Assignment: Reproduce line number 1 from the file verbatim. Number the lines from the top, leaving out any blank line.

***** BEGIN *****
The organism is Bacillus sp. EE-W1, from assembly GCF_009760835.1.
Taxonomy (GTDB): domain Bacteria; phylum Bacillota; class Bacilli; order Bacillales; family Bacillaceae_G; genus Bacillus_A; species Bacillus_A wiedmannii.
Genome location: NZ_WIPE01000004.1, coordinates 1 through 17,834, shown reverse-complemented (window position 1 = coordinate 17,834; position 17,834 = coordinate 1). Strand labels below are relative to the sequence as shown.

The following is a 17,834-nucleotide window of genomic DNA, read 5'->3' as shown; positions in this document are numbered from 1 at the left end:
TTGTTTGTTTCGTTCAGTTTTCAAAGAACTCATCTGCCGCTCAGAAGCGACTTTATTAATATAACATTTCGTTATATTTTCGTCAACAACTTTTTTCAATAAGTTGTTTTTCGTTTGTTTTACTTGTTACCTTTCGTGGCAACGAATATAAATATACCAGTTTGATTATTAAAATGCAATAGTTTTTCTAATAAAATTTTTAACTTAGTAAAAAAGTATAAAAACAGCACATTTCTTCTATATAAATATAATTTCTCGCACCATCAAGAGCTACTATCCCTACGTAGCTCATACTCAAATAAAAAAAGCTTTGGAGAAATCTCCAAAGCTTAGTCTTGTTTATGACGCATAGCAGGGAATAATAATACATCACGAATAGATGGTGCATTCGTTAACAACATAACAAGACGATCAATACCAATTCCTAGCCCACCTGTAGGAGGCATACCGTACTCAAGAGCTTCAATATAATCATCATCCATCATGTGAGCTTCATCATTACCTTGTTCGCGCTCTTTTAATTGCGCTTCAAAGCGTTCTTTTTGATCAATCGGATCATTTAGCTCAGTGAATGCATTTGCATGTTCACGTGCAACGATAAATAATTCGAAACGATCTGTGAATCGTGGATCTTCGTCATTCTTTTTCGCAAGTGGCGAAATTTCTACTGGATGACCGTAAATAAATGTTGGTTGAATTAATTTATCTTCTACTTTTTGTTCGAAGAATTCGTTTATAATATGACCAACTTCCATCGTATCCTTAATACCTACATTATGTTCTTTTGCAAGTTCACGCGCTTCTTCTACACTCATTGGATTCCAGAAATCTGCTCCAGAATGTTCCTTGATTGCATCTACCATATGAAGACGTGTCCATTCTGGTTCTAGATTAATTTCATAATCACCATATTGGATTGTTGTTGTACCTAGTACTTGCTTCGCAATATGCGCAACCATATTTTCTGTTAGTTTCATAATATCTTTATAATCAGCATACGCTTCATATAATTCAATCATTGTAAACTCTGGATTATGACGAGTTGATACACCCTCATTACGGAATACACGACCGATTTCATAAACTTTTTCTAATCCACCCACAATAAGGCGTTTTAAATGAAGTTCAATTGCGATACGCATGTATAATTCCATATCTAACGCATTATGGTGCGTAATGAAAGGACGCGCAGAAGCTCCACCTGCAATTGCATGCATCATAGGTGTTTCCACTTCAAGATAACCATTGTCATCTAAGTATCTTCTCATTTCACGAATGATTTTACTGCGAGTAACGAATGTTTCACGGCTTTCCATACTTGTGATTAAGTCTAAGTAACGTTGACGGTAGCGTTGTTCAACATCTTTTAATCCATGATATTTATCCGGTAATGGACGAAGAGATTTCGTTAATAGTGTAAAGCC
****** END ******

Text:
The organism is Bacillus sp. EE-W1, from assembly GCF_009760835.1.